The European Parliament has consistently supported the achievement of Economic and Monetary Union within Europe. A delegation from the Parliament's Committee on Economic and Monetary Affairs and Industrial Policy participated in the negotiations which preceded the drafting of the Maastricht Treaty. Numerous resolutions of Parliament have since
"reaffirmed the contribution of monetary union to the deepening of the European Union, the completion of the internal market, prosperity and employment, and hence greater political and economic security".
Parliament has also given specific support in its debates and resolutions to the primary objective of sustainable price stability ; and, in consequence, to the need for independent national and European Central Banks.
More recently Parliament has drawn attention to the wider economic context of monetary union and above all to the continuing high rates of unemployment. Though Parliament has supported the limitations on national public deficits and borrowing, it has also supported Commission's 1993 proposals for increased public investment at Community level. For example, its resolution in May 1996 on the Commission's Economic Report for 1996 declared that
"the expansion of Community financial instruments such as the EIB and EIF, as well as the creation of Community bonds, for the financing of Community investment projects, is vital for a successful transition to EMU".
In the context of applying the qualifying criteria for Single Currency membership, Parliament has also drawn attention to the Treaty provisions which require account to be taken of "whether the government deficit exceeds government investment expenditure" - that is, distinguishing between current and capital expenditure.
A further concern of Parliament has been the need for a high level of public support for, and understanding of, the transition to a Single Currency. A resolution of November 1995 observes that this needs to be
"so simple and transparent that every citizen will grasp how the currency change-over will work".
On the original initiative of Parliament's Monetary Sub-Committee, a joint Parliament/Commission EMU information campaign in Member States has now been launched. Parliament has also itself established a Monetary Union Task Force within its own secretariat.
The Stability and Growth Pact The European Parliament voted on the draft Growth and Stability Pact Regulations on 28 November 1996. The report proposed a number of amendments, reflecting the general approach of Parliament to the Pact as a whole. These covered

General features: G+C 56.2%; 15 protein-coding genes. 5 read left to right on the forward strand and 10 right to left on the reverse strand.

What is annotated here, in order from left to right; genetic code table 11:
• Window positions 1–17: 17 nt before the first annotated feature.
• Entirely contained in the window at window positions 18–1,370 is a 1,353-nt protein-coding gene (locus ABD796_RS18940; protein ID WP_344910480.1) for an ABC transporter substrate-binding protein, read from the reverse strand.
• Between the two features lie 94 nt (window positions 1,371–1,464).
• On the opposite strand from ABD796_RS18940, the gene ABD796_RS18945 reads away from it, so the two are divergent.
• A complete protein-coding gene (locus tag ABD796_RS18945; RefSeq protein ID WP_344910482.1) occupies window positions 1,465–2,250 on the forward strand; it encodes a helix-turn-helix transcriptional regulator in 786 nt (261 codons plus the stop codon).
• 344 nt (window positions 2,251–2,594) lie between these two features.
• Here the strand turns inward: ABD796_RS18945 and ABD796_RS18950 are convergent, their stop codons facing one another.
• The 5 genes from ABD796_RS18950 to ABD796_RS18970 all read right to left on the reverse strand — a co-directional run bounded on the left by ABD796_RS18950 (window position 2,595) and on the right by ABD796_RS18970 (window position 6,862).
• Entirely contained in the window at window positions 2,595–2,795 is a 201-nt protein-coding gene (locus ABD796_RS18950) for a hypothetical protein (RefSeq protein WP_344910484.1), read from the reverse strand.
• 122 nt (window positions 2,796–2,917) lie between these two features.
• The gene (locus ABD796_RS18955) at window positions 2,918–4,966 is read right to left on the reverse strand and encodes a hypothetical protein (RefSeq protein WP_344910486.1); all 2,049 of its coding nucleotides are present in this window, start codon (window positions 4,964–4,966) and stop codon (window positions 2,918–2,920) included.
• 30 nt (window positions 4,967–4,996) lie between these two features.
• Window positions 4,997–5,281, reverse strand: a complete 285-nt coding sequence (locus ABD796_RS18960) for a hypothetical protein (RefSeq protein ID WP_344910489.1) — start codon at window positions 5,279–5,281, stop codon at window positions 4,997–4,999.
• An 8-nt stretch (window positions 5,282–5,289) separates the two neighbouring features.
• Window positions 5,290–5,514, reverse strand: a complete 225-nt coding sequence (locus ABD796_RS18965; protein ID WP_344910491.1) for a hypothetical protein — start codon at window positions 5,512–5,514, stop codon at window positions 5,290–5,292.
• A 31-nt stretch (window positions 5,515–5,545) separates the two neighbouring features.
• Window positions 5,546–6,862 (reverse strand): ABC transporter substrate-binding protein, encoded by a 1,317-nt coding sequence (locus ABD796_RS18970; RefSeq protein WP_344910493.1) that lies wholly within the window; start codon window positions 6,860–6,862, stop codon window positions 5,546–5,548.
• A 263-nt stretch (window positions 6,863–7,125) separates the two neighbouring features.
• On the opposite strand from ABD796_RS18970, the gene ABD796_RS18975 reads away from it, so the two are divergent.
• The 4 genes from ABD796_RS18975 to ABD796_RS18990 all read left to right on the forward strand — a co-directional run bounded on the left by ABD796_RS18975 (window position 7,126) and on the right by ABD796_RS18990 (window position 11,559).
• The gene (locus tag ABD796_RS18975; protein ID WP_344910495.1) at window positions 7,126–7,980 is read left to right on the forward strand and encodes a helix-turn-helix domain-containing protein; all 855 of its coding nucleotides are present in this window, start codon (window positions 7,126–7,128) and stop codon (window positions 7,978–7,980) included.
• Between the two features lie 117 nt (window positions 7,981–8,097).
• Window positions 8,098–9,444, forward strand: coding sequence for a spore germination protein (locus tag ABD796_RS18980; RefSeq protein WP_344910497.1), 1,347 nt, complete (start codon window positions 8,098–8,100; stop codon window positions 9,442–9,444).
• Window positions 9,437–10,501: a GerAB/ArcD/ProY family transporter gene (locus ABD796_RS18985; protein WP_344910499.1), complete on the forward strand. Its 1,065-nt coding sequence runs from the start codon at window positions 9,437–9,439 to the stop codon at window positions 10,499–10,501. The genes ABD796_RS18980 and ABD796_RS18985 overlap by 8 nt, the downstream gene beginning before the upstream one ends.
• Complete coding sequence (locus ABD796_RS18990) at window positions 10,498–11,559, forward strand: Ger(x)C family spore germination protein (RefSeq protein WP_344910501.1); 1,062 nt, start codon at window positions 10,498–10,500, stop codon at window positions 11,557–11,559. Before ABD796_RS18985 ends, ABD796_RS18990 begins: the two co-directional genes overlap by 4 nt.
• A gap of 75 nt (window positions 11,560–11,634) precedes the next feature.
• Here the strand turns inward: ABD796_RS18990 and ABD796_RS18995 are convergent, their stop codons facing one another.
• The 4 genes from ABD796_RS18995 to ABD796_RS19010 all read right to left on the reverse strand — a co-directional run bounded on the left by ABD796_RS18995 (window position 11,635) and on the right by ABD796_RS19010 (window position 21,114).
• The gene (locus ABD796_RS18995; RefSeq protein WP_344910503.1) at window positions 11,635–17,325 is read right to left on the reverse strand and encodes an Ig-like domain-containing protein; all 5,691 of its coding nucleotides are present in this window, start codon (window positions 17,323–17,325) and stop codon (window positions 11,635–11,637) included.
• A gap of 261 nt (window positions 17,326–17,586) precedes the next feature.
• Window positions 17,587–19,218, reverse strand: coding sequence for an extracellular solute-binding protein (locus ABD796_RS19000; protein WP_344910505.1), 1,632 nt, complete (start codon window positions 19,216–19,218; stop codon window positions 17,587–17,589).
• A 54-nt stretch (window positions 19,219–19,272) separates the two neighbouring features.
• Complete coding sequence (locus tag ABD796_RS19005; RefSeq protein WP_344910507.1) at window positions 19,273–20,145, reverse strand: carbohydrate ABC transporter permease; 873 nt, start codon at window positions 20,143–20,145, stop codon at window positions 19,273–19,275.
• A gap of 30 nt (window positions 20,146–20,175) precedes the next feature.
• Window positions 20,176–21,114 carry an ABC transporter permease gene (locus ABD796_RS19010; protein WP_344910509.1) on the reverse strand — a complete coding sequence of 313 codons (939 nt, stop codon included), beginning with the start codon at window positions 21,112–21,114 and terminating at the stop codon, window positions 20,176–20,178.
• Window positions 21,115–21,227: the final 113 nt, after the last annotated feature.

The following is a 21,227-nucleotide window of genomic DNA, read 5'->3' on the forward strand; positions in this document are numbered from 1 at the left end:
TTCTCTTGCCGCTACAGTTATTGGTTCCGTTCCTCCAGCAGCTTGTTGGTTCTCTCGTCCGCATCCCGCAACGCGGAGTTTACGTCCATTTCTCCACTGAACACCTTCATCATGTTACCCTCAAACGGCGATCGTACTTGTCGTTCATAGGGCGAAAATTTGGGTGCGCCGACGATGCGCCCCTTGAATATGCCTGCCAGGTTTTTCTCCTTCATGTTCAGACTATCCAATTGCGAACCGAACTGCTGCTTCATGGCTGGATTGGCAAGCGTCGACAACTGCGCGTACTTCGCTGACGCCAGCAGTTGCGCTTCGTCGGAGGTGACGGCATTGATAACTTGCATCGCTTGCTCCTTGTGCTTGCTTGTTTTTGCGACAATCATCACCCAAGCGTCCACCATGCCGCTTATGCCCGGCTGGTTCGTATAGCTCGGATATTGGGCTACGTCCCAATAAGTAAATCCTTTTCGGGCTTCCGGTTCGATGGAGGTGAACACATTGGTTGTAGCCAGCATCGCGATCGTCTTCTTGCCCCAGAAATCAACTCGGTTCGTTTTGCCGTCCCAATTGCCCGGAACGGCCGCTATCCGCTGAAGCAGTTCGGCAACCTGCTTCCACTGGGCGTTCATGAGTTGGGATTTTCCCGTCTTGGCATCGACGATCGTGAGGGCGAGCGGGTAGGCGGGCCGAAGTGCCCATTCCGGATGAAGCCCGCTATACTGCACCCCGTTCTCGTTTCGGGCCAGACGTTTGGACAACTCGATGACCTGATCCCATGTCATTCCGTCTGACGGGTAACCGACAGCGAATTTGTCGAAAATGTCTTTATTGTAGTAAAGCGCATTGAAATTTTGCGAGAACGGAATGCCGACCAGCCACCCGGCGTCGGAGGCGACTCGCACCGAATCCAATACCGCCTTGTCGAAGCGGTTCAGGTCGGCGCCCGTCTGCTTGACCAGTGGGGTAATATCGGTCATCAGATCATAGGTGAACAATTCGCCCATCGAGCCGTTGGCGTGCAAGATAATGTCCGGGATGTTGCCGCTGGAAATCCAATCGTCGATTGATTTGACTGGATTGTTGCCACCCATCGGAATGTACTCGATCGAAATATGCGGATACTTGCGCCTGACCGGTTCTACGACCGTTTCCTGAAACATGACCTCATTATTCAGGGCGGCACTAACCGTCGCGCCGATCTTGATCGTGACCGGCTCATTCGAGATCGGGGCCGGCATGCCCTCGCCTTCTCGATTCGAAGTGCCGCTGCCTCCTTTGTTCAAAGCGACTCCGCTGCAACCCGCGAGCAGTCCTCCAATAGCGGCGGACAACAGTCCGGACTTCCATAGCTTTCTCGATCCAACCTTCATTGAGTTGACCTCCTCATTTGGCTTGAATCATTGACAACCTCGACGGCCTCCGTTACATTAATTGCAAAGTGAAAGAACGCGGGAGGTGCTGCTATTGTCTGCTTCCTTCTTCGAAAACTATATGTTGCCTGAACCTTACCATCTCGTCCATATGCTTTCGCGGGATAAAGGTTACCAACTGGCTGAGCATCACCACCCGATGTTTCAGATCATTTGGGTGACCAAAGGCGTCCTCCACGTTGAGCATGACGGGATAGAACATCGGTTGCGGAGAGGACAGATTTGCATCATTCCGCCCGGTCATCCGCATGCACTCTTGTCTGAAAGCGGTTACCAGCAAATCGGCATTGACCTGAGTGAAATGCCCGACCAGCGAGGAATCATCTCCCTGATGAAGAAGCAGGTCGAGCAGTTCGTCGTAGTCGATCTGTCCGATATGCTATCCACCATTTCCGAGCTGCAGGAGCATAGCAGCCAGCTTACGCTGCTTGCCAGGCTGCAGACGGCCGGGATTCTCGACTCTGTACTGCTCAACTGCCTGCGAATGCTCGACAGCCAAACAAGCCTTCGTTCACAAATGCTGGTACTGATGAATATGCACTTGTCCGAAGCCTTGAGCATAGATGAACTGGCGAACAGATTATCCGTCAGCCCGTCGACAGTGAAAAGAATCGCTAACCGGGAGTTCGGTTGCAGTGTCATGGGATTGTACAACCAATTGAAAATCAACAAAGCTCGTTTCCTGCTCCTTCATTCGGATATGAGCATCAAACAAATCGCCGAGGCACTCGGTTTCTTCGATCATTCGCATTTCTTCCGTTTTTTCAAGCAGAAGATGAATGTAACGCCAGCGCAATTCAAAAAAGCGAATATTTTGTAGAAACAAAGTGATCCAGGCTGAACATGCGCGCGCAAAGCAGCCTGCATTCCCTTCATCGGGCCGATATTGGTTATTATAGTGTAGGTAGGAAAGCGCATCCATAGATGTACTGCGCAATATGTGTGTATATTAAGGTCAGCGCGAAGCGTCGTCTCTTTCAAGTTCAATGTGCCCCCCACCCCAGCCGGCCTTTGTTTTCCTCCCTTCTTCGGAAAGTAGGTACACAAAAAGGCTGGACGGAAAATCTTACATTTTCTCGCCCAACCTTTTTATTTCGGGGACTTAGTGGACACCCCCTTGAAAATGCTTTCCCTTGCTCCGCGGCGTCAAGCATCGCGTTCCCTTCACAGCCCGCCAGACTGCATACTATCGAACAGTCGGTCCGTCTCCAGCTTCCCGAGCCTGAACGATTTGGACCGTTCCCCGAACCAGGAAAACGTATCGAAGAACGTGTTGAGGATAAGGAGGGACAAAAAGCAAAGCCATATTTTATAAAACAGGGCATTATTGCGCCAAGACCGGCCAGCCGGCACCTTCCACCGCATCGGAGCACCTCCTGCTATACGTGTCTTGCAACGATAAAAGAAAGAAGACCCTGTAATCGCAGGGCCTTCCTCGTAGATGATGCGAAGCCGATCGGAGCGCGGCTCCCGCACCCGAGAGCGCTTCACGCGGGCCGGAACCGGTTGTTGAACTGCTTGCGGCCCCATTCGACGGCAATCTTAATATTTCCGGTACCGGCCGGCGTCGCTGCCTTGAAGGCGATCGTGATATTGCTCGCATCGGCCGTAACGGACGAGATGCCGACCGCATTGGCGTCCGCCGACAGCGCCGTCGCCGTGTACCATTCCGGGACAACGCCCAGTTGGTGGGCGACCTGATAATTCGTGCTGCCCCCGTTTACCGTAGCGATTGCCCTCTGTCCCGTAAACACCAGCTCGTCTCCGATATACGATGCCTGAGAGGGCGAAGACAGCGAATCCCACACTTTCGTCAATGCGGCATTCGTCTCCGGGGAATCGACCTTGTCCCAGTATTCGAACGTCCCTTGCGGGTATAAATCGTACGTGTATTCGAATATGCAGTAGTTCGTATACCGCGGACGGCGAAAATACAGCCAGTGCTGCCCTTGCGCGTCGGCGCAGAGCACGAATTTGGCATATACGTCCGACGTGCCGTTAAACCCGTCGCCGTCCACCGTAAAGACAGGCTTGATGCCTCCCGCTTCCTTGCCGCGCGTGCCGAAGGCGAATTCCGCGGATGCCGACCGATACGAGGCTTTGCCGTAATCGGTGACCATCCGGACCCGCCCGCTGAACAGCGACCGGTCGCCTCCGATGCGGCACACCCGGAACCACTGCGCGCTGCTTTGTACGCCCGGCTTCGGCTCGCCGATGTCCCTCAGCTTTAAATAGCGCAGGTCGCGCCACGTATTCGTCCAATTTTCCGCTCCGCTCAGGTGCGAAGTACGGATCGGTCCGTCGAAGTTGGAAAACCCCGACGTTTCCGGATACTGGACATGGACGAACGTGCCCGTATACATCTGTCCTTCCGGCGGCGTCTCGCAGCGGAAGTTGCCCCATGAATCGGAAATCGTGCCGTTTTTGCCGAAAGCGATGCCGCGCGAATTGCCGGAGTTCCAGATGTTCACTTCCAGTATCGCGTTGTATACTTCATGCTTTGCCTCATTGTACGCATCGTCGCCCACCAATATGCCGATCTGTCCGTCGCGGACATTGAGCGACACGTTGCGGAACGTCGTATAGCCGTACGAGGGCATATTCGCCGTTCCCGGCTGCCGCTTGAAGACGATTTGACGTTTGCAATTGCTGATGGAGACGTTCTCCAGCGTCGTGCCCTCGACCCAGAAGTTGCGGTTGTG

- strict adherence to the provisions of the Treaty requiring Parliament to be informed of action taken by the Council;
- the importance of taking into account, when assessing national budget deficits, the level of public investment (as required by the Treaty); and to ensure that budgetary policy is set to allow adequate public investment. This provision has now been fully incorporated into the final version of the Pact.
- a requirement that the Regulations should be regularly reviewed;
- maintenance of the Cohesion Fund following the start of EMU Stage 3 to provide financial help for less wealthy countries;
- exclusion from consideration as public expenditure of any deposit or fines payable under the Pact when assessing budget deficits.
At Parliament's insistence, the final version of the Pact provides that any fines and any interest on deposits made by Member States will be paid into the Community Budget.
The Euro and the citizen
Proposed Regulations on the introduction of the Euro as a Single Currency were voted on by Parliament on 28 November 1996. The report proposed a number of amendments, in particular measures to help the ordinary citizen adapt to the new currency. These included:
- legal protection for consumers against abuses and fraud which might be committed on the introduction of the Euro;
- the banning of clauses in a standard contract which might enable one of the parties to avoid obligations in the event of the Euro replacing the national currency;
- conversion software should be made available at the outset to financial institutions by Central Banks to enable any debtor to discharge his debt in the currency of his choice;
- conversion between a currency in a participating Member State and the Euro should be free of charge. Conversion between participating currencies should be based on the official conversion rates, and any transaction costs separately identified;
- Member States should take measures to ensure that, during the critical period when the Euro is being introduced as legal tender, the display of prices in Euro should not mislead consumers as to the actual value of goods or service purchased.
On 18 February 1997 Parliament also voted on a draft Directive on consumer protection and proposed an amendment so that
- in the transitional period following the introduction of the single currency, the following three prices might be indicated:
(1) the selling price in the national currency;
(2) the selling price in the single currency; and
(3) the price per unit in the single currency.
European parliament, Revised 27 April 1998